Probably because of our learning and understanding in education, the government was comfortable in closely involving us in the making of policies and curricula which in turn led to further insights into what it takes to contribute to the national agenda on education with far-reaching implications for India’s development as a progressive society.

 

VISION AND WILL

How do we see the next 20 to 25 years of education evolving for India? The first and foremost requirement is to have a huge political commitment to develop a long-term vision (at least for the next 20 years) for India and to agree to drive that vision, irrespective of which political party is in power. This needs to be backed  by necessary political will to realize the vision. This must lead to providing necessary budgets, creating institutions to develop high quality personnel, including teachers, school leaders and competent enabling educators. Political will must constantly reinforce commitment to public education and inspire quality implementation of policies and practices.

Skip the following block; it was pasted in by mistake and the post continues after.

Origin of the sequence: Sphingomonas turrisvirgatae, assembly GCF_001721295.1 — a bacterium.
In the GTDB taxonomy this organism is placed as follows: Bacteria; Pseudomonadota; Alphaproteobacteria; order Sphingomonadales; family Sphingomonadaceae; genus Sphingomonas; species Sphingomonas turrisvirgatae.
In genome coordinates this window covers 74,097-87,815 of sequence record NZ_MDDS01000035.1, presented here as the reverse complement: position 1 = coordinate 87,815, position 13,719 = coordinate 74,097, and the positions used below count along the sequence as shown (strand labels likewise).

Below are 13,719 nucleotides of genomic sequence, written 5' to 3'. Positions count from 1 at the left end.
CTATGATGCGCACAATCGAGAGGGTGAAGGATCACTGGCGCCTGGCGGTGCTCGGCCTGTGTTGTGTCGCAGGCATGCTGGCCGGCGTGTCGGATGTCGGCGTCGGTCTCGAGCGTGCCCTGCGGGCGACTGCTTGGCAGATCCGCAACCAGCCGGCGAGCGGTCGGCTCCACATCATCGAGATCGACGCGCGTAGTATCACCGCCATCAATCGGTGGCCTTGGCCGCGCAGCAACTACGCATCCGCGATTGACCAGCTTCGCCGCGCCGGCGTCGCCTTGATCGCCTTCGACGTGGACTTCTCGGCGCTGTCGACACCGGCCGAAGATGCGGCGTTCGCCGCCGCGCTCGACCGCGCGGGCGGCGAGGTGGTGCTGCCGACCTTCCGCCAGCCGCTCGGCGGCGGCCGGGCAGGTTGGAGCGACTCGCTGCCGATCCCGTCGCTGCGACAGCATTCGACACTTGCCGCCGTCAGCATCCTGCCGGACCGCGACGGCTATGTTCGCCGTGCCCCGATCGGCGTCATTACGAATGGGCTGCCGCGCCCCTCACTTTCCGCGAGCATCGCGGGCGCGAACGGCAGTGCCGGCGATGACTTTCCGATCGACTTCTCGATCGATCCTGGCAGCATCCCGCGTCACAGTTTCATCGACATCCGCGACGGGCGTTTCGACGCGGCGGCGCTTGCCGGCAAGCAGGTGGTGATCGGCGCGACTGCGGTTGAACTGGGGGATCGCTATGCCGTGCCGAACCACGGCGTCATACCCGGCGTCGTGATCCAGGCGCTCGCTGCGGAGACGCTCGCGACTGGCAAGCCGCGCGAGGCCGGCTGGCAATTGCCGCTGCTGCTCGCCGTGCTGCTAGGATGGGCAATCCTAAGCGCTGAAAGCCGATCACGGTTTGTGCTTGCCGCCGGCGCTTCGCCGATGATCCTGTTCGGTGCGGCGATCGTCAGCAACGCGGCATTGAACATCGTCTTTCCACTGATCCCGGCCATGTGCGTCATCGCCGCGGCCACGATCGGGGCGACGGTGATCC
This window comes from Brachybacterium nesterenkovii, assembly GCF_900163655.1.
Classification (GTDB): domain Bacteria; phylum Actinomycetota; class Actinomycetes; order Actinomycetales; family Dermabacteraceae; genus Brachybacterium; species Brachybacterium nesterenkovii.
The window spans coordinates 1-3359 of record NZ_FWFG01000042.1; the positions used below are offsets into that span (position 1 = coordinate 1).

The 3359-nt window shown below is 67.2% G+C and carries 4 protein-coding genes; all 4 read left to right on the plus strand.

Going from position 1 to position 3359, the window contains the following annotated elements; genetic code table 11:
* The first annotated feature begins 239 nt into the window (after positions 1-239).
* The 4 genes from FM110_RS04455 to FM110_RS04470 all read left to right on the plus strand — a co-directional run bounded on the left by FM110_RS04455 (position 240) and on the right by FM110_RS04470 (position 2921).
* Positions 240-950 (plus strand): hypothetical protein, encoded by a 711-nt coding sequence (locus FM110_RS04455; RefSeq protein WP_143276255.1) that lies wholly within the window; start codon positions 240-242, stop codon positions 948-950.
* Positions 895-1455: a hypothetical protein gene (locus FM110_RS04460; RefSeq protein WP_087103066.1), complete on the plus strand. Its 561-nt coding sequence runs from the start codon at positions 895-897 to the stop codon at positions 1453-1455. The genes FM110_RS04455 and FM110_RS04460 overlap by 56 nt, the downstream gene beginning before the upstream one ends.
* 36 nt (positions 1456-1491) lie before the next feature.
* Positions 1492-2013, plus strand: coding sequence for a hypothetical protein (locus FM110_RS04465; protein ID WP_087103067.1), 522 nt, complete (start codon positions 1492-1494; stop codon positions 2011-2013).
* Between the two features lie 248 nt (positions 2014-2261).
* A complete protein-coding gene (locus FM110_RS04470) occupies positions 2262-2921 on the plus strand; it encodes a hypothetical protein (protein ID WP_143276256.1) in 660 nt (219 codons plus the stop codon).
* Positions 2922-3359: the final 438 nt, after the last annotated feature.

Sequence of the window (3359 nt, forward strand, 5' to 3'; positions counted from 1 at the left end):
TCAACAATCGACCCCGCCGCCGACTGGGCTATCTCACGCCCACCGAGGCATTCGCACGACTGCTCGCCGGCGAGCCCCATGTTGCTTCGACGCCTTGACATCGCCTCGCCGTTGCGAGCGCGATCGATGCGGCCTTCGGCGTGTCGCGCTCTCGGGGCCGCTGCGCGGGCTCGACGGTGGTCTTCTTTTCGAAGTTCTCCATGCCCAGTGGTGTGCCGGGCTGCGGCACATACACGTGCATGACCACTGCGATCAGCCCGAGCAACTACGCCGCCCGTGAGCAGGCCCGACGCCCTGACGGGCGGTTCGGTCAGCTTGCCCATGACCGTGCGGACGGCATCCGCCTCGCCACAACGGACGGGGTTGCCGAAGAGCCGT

We need to create a culture of empowerment, trust, integrity and accountability up to the last mile. Illustratively, mere tinkering of structures and empty motions of implementation are just not enough. An overhaul and re-design of the system are needed.

Priorities for education transformation:

1. Teacher education overhaul

2. High-quality early childhood education

3. Foundational literacy and numeracy

4. Emphasis on conceptual understanding, critical thinking, innovation, commitment and practising of constitutional values

5.  Focus on real learning instead of examination/marks driven education

6. Genuine last mile delivery of programmes and benefits announced — especially for marginalized members of society.

The nation must realize that education cannot be viewed in fragments. It should be a continuum. Early childhood education has a deep positive influence on the development of children — contributing to their learnability at the primary level and subsequently in high school. Schools feed into college education and quality higher education is a resource for school education.